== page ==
By Jan Moran Neil: seasoned swallow


I flew in for the Cape Spring which grew colder as October crept closer.  The Ulutsha Theatre Company’s first production, Way Back was creeping closer also.


I have to confess, at first, in rehearsal, I was about as lost as the storyline’s central character: a young Caucasian white girl whose car had broken down in an Eastern Cape Xhosa village.  Gradually I realised through a thicket of language foreign to me that this storyline was a much better vehicle for conveying Xhosa roots than the one the central character had been forced to abandon.

Hungry, in need of some warm clothes and not knowing a word of iSiXhosa, Mira Kremess, a straying tourist is given local food, a traditional costume for the forthcoming Heritage Day Festivities and she certainly learns how to say the word ‘thank you’ in Xhosa: ‘Enkosi’.


Mira’s inability to pronounce iSiXhosa words provides a bucket full of humour and Yonela Msutu  who plays the ‘good mother translator’ gives a spirited performance ensuring that English audience speakers would not miss out on what is taking place in the storyline.  Shaun Tsheqane plays the part of the wise father combining this with a delightful sense of comedy becoming outraged that Mira (the tourist) is wearing denims and a cap. Thus, she is transformed with appropriate attire and brings a smile to his face and to the faces of the members of the audience.

A scene from Way Back,  Ulutsha Theatre Company's firts production. (Desmond Tutu HIV Foundation, Masiphumelele)

The whole thing is rounded off by some superlative singing by Anelisa Mahlungulu and group acting, singing and dancing was splendidly provided by Onako Mpongoma, Mandy Mpambani, Ayabulela Matwa and Aphelele Mkhefa,

It was creatively conceived and directed by Khulula Nkatshu who is on work experience at the centre. I witnessed an early rehearsal where the 22 year old director phoned an actress when she hadn’t pitched up for rehearsal.  The actress told the Khulula she was ‘on her way’ but sound of a television in the background made the director suspicious.  I told Khulula that thus is the way of ‘rehearsal’ life and quite on the sudden and as if plucked from the air Aphelele Mkhefa, took over the role of the 12 year old child who leads the tourist to safety.  Aphelele played the part with ease, grace and a sense of awe for all that she was seeing around her.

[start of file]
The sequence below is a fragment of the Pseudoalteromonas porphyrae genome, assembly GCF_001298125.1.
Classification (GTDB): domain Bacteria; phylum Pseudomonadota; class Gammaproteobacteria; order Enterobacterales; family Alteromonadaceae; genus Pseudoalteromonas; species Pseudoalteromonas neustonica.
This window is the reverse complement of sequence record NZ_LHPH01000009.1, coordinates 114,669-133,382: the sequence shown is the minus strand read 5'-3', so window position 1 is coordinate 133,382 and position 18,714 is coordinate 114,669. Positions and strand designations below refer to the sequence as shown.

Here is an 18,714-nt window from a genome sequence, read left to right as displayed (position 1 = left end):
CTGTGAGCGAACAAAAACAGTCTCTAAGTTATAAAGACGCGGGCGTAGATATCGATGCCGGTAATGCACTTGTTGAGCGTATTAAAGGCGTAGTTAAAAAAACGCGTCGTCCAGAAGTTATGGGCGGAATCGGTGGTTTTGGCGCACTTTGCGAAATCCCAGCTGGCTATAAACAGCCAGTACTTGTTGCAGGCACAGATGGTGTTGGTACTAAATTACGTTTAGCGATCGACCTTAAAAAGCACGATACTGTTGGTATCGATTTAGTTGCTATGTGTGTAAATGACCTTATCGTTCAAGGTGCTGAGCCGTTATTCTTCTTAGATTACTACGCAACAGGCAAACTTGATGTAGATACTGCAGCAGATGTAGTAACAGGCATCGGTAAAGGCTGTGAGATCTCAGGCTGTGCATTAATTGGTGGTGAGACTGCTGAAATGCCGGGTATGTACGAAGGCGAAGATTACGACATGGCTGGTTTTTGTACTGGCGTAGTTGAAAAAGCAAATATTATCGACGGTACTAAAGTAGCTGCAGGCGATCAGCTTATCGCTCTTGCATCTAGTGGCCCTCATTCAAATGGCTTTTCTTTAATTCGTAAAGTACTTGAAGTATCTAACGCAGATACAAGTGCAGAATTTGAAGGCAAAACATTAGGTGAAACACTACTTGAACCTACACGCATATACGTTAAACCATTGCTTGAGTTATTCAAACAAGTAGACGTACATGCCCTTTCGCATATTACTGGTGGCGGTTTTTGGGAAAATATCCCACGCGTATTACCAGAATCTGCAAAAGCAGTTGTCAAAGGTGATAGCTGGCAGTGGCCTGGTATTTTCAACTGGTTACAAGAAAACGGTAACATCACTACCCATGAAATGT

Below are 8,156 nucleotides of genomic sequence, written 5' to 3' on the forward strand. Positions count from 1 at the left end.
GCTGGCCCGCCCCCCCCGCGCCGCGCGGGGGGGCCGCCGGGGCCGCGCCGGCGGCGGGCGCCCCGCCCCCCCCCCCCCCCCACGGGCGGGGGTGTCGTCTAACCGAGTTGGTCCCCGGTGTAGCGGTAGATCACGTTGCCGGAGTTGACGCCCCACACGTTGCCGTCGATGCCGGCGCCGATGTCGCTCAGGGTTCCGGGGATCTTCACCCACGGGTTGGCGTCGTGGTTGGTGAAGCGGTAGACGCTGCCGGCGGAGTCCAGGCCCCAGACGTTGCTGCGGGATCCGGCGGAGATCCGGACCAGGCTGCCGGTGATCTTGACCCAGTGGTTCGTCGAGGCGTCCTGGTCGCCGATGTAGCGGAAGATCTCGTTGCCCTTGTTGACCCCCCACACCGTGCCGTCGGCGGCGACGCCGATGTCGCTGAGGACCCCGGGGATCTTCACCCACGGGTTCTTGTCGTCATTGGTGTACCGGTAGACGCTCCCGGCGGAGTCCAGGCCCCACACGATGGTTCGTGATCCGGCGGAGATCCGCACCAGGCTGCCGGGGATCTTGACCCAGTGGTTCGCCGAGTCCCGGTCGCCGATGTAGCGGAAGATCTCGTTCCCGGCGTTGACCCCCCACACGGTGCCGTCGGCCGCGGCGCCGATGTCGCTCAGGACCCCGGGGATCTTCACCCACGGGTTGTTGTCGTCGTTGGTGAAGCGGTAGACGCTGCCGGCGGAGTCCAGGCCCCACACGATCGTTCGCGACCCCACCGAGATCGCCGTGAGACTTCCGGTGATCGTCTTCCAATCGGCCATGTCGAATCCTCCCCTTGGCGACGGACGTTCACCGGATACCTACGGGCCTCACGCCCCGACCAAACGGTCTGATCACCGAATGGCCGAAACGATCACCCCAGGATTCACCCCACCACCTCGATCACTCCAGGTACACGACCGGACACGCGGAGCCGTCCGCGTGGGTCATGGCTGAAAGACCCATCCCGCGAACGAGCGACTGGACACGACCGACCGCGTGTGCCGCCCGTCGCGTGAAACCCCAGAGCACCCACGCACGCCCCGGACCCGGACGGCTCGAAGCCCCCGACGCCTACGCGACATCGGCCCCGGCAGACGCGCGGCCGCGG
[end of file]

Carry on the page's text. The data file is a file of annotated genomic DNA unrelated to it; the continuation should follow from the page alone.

Khuls, the director told me that the play was called Way Back because there is a constant reference back to Xhosa ancestors, as well as the phrase referring to one of moving forward with the roots we accumulate from our past. Indeed, the lost central character found her ‘way back’ with the help of the Xhosa village and certainly was changed by the experience as I was.


At another rehearsal I wasn’t altogether sure what Sibabale Silo was doing. He seemed to be talking a lot to the actors whilst they sat listening, after which there would be much activity.  I soon realised that he was giving the company detailed information about Xhosa customs in iSiXhosa and in effect writing the script as the actors listened and then rehearsed, directed by Khuls.  I made one suggestion that Onako as Shaun’s wife should get cross with him being present and hit him with his hat but this idea was swiftly discarded when I was told that a Xhosa wife would never treat her husband in this way.  A learning curve for me!

A scene from Way Back,  Ulutsha Theatre Company's firts production. (Desmond Tutu HIV Foundation, Masiphumelele)

The costumes were made by Dileka Ndileka who makes and sells her clothes and also teaches needlework in the Masiphumelele township. In fact the company are planning to model Dileka’s clothes at a show in the near future.


Entry was free but the start time was African:  1.30pm-4.30pm which means the show will start and end within this time.  The set needed some painting before we began. Free traditional food was then served to the audience after the finale.


To think: on my last visit in your autumn, Ulutsha Theatre Company was just an idea.  Here’s the reality.  When we left the Youth Centre in your snow-capped and soggy spring September we saw a perfectly arced rainbow as we entered Fish Hoek.  A perfect end to a perfect day.   Enkosi.


Hope I find my ‘way back’ soon.


Contact details: Dileka Ndileka: Email:

Zone Active (Sport & Recreation Department)

The Desmond Tutu HIV Foundation Youth Center

Call: 021 785 5186